For Immediate Release: May 17, 2012
Contact: Cyrus Reed, (512) 740-4086, firstname.lastname@example.org
Austin, TX – The Lone Star Chapter of the Sierra Club submitted comments this week to the Public Utility Commission (PUC), telling the Commission to choose faster, easier, and more cost-effective options. The PUC has proposed to raise the maximum wholesale energy price on the market from $3,000 to $4,500 per megawatt hour beginning next summer in order to incentivize building new power plants in the state. An independent analysis by ERCOT found that raising the maximum energy bid to $4,500 could raise overall electricity prices by some $5 to $15 per month on the average homeowner’s bill.
“Rather than raising energy prices on all Texans this summer, the PUC should pass good rules to help reduce electricity demand to better meet our needs,” said Cyrus Reed, Conservation Director of the Lone Star Chapter of the Sierra Club. “Now is not the time to raise electricity prices on all Texans to bait utilities into building giant new coal plants. Instead, the PUC should implement proposed rules to raise energy efficiency goals and expand programs at our utilities, adopt a pilot project to reduce demand through demand response, and finally approve rules that would allow third-parties to operate onsite solar plants in Texas to help reduce summer peak demand.”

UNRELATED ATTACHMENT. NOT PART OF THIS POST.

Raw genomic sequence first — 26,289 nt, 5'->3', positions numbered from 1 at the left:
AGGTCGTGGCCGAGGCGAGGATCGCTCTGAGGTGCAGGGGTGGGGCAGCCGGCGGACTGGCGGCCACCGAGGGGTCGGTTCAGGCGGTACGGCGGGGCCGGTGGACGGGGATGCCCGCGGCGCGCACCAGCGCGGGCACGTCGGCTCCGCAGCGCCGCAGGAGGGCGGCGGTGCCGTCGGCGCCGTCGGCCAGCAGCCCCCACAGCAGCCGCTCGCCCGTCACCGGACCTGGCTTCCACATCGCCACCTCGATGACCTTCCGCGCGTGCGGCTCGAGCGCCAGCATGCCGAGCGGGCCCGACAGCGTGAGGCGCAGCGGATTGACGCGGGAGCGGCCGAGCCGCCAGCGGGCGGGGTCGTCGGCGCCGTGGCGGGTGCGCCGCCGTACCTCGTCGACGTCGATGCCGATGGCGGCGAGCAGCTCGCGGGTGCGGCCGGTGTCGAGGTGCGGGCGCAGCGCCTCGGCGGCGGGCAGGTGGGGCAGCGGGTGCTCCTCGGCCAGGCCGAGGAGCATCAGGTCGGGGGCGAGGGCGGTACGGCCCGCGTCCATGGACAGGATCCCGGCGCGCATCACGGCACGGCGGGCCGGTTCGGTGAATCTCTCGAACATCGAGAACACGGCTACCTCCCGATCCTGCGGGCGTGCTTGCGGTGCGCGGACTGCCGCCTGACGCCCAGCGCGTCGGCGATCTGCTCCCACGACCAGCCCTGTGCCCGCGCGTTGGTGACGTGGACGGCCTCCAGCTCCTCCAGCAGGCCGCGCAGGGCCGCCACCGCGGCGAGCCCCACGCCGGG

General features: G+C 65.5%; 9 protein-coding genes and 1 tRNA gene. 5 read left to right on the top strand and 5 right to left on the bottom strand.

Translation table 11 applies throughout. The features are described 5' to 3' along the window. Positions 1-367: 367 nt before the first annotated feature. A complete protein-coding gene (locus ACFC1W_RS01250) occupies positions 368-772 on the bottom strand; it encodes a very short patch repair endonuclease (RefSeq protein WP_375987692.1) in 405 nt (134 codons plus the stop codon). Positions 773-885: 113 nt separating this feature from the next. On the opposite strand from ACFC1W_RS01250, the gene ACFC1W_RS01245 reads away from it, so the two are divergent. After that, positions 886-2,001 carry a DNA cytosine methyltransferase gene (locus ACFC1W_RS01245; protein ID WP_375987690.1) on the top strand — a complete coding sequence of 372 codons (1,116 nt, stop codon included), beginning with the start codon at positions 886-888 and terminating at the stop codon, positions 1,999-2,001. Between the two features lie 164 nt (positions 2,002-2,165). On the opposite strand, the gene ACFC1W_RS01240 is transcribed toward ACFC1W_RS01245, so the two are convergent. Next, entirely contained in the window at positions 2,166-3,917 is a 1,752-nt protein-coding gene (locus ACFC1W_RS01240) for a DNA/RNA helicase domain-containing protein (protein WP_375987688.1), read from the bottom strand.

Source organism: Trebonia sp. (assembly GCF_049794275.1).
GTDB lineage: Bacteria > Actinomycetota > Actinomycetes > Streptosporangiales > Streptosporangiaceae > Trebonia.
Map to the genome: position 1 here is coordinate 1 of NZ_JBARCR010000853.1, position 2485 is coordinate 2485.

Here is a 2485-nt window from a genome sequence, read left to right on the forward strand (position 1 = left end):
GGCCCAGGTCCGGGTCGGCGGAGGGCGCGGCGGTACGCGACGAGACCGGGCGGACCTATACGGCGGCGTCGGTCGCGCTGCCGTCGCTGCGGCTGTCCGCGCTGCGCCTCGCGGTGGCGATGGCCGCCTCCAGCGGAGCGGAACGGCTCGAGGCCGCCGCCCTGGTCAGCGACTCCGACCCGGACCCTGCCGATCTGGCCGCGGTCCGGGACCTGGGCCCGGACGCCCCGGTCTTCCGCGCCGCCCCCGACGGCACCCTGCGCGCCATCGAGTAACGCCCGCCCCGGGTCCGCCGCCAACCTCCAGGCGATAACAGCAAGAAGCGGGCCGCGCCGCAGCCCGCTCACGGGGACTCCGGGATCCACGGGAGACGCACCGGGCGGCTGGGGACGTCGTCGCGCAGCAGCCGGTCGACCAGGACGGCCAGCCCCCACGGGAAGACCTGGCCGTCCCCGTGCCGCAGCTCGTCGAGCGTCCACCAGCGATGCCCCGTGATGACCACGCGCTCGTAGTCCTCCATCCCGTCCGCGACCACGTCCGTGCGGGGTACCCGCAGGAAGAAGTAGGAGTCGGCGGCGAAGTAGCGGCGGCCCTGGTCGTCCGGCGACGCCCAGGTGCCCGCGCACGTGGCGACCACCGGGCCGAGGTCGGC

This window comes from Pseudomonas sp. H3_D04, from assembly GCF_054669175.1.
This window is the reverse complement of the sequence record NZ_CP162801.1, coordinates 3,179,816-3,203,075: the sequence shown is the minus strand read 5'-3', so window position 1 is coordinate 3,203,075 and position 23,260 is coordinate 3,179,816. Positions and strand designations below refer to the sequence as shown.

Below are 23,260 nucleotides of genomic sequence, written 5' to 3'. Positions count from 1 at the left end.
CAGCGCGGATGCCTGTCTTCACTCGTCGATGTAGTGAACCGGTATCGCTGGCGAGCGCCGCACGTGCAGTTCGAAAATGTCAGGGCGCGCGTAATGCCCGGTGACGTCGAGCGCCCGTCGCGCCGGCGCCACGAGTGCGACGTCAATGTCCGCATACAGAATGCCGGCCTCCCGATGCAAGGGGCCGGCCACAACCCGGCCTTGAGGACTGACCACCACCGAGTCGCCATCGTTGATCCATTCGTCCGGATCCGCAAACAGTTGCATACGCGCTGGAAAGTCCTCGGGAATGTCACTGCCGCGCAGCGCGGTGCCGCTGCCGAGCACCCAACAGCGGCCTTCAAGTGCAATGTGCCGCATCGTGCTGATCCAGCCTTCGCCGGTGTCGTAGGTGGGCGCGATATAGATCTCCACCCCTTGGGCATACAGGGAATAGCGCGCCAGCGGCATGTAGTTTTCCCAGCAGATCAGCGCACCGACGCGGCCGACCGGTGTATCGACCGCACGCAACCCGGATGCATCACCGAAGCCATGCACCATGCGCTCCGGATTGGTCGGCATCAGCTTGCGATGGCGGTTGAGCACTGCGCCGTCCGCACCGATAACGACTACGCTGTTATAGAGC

Reed noted that the Commission has proposed a rule to implement legislation that requires certain utilities in Texas to meet 30% of the growth in their electrical demand through energy efficiency programs, and that could potentially reduce demand substantially at peak times. However, the rule has very tough “cost caps” which certain utilities like El Paso Electric and Texas-New Mexico Power say are so low they cannot meet the goals required by the legislature.
“Let’s give the utilities the flexibility they need to meet their demand and energy savings goals for pennies on the dollar rather than raise prices at certain times by $1,500, raising everyone’s electricity bills,” said Reed. “Otherwise, this simply looks like a measure to promote building new power plants for the sake of building new power plants. That’s not the right solution for Texas.
A full set of our comments can be found at: